As expected, tens of thousands of players rose to the occasion and purchased multiple tickets for the El Niño draw. It was held on January 6 as it is every year, and the total prize pool rose above $1 billion, more precisely €840 million. The amount is staggering but due to the rather unique prize structure of the Spanish lottery, no records were broken in terms of top jackpots. The purpose of the lottery is to award as many prizes as possible, even if this means to decrease the main prizes.
A ray of hope doing some dark times
Spain is going through a rather difficult time, with unemployment sky high and the recession showing no signs that it is about to end. This explains why the enthusiasm of lottery players was higher than in the previous years, and the fact that the top jackpots stands at €200,000 didn’t have a deterring effect on them. The price of one ticket is €20, which is definitely more than what a regular ticket cost but the El Nino draw is truly a unique event and players consider that it is worth paying this amount for a chance to win big.
Players from all over the country share the same enthusiasm for this lottery, but the regions where the top prizes were won are Madrid, Murcia, Alicante, Leon and Tenerife. As always, the most numerous players were the ones living in the capital city and immediately after the draw concluded, large crowds were cheering outside ticket offices. The phenomenon is unique because unlike other countries where the interest manifests only in media, Spanish players turn the El Niño draw into a fiesta.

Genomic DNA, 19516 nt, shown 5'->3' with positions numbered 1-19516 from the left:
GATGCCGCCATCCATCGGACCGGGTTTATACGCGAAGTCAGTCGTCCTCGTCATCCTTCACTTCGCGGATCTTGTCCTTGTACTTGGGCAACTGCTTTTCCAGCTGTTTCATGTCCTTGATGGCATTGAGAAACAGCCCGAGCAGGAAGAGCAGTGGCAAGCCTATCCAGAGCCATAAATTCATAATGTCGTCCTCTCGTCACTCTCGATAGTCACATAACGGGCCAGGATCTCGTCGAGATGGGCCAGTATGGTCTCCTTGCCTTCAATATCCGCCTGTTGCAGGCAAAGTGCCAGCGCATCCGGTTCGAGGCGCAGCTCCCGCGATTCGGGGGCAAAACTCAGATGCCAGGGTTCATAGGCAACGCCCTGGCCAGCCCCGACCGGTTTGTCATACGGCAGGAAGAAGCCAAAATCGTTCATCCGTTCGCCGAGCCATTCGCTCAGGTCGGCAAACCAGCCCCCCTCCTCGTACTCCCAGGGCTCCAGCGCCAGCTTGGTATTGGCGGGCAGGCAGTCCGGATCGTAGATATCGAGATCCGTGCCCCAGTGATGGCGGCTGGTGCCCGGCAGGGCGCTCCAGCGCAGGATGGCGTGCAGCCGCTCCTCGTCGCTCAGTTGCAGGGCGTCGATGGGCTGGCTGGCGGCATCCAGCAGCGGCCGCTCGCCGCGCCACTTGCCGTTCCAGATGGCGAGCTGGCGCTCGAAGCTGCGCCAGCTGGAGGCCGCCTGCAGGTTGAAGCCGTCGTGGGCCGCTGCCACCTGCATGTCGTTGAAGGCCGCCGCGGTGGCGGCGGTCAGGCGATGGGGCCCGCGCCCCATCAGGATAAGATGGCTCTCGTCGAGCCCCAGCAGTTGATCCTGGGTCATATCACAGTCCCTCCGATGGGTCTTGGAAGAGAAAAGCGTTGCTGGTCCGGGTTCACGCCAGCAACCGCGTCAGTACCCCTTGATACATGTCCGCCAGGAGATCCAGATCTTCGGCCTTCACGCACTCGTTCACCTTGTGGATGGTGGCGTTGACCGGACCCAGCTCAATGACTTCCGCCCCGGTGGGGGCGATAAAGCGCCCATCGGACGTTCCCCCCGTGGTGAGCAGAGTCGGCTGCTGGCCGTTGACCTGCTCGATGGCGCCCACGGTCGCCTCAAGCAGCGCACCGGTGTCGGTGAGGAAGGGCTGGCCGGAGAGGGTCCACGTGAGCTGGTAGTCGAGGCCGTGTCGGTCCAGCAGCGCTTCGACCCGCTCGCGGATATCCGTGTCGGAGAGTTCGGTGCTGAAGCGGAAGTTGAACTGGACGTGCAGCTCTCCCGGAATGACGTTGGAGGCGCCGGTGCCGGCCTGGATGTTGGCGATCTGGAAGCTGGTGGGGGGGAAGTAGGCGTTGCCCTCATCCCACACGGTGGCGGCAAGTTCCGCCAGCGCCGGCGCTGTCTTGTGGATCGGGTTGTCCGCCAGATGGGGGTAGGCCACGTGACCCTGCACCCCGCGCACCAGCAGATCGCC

Desperate times require desperate measures
Something that would’ve been regarded as unacceptable a couple of years ago is now a reality that El Niño lottery players need to accept. Due to the fact that the economy is struggling and the government desperately needs more money to avoid bankruptcy, a tax has been imposed on lottery winnings. Not all prizes are subject to taxation but anyone who wins an amount above €2500 will have to pay 20% of it as a tax. The law became active on January 1, 2013 and will affect all Spanish lotteries from now on.
Nothing can hurt the enthusiasm of those who won one of the 200 winning numbers, not even the fact that they’ll have to concede a loss of €40,000. When interviewed by the local media, the players confirmed the fact that for many the lottery represented the only chance of turning things around. Those who won the jackpot regard it as a godsend and say that despite taxation this amount will help them overcome a string of pressing matters. The first prize ticket was 30875 while the second prize ticket number was 46674.